What's A-Parent

I Dropped My Baby And He Fractured His Skull, But That Doesn't Define My Motherhood

We are more than our bad days.

What's A-Parent is a series highlighting those who get real about the hardships that come with raising kids. These often untold stories help show parents they are not alone in their struggle, and are doing an amazing job.

Today marks an anniversary that's painful to remember. 

Two years ago, I dropped my baby.

And he fractured his skull.


The day had started out like any other: full of Cheerios, teething toys, and lazy, morning feeds on the couch. I carried my son across the living room towards the kitchen, same as I had done a thousand times before, same as I would do a thousand times after.

And that was when it happened.

Courtesy of Liz Mannegren

With all the strength and speed of a tiny acrobat, my son flipped backward out of my arms and onto the floor. In mere seconds, a perfectly normal day turned into an absolute nightmare.

Maybe you know what I'm talking about. Most of us have had at least one of those days in our lives: a day when your world comes crashing down upon you, knocking you over with the suddenness of its ferocity. A day that you look back on, and simply wonder, "How could this have happened?"

We rushed to the ER with a whimpering baby and this mama in tears. As a tiny, hospital band was slipped over my son's wrist, the nurse assured us that they saw this all this time. "I dropped my baby once," she said with a sympathetic smile, "except I dropped my baby on a concrete parking lot."

That nurse had taken one look at me and seen the crushing weight of mom-guilt I was struggling to carry. While there was some small measure of comfort found in the fact that I wasn't the first mom to drop her child, it didn't relieve the feelings of failure that washed over me. To make matter worse, when the doctors called for an x-ray, they discovered the injury that I had dreaded the most — a fractured skull.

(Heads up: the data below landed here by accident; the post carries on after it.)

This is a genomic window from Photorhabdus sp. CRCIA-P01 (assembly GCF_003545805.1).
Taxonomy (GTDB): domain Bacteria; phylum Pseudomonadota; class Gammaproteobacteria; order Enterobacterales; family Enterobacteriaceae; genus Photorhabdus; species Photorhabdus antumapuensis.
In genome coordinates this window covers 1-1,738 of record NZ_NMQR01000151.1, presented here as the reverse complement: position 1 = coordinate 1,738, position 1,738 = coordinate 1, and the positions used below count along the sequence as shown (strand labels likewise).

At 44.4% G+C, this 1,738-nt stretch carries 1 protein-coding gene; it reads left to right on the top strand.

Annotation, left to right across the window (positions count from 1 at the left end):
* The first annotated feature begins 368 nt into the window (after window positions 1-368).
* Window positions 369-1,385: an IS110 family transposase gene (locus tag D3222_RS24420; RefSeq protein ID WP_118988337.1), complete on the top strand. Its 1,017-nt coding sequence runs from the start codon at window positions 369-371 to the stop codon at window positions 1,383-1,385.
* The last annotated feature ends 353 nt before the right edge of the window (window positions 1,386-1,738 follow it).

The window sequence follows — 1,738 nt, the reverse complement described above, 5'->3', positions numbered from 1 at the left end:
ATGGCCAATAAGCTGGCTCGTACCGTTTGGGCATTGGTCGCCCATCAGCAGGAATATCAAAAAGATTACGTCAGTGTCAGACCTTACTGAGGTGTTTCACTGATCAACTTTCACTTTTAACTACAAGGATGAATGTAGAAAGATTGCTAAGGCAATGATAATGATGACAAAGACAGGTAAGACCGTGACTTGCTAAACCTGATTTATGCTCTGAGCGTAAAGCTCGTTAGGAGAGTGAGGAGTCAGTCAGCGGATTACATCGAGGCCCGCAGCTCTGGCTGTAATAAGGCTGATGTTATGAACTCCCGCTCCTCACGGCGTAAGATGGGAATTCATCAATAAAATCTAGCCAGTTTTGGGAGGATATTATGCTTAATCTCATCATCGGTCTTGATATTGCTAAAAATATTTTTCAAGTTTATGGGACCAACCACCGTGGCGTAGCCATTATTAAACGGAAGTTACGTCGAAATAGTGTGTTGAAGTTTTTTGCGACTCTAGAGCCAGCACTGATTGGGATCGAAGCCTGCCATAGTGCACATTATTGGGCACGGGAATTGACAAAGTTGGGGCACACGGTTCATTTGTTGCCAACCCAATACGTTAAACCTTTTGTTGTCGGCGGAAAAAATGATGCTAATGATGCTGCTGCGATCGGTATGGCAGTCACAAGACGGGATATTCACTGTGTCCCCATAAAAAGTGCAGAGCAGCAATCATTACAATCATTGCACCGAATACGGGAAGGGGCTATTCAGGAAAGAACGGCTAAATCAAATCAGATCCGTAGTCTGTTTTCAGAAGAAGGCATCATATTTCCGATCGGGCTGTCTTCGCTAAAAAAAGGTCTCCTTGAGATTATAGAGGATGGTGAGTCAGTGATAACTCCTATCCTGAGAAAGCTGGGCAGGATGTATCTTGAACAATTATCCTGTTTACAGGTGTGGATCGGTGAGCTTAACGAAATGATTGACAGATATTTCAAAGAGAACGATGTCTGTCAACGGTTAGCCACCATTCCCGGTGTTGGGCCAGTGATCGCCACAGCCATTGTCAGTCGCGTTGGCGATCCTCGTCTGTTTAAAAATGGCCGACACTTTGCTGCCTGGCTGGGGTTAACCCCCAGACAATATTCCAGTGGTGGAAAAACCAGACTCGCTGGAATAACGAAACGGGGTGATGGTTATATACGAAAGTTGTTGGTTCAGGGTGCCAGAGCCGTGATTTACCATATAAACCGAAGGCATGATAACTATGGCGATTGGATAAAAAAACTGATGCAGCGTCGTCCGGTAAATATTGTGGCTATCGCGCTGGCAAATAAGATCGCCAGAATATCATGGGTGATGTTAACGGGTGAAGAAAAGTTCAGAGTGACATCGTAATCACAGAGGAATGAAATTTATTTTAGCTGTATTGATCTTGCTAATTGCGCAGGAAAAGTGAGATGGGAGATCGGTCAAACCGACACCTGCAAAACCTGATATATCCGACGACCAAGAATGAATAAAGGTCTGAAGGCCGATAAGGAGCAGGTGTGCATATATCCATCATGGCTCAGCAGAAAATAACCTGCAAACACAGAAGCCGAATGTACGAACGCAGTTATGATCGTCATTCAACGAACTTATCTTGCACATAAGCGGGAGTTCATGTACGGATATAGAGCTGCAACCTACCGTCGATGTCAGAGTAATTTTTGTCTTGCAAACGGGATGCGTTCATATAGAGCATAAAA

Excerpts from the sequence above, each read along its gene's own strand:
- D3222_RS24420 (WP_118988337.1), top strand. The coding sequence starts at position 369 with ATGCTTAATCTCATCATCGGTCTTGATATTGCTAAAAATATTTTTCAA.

Courtesy of Liz Mannegren

I was angry at myself for letting this happen, for somehow not predicting this and catching my son. My little boy had trusted me to protect him and to keep him from harm, and I'd quite literally let him down.

I felt like the world's worst mother.

Motherhood is full of difficult lessons, and this one felt especially tough.

Try as we might, we cannot protect our children from everything. There will be days when we fall short. Days when our feelings of failure and guilt thrive on imperfect moments. Days when life is difficult and complicated. Days when we feel unworthy and broken. Days when our kisses aren't strong enough to rub away the pains and hurt our children carry.

Today, we might feel like a failure-of-a-mother, but we are more than our bad days.

These miserable, distressing, all-round-awful days serve as not-so-gentle reminders to savor life. Accidents happen. Life is fragile. It's moments like these that remind us to never take these days for granted but to soak up each and every snuggle, each breath, and each precious laugh.

Courtesy of Liz Mannegren

Motherhood is not defined by any single action, but rather, by the whole. I look at myself and see a woman who failed to grab her son in time. My son looks at me and sees "mom" -- the one who comforts and holds him when he falls.

So to all the mothers struggling with a miserable day of your own, and to the mothers fighting feelings of inadequacy and inescapable mom-guilt -- you are MORE than today.

Today does not define your motherhood.

Today may be horrible, but that DOESN'T mean that YOU are.

This story originally appeared on Liz Mannegren's Facebook page. Liz resides in Vancouver, Canada with her husband and son. While trained as a commercial pilot, Liz is currently a stay-at-home-mom who blogs about stories of motherhood, family, and life after loss. Follow along at www.mommymannegren.com and on Facebook


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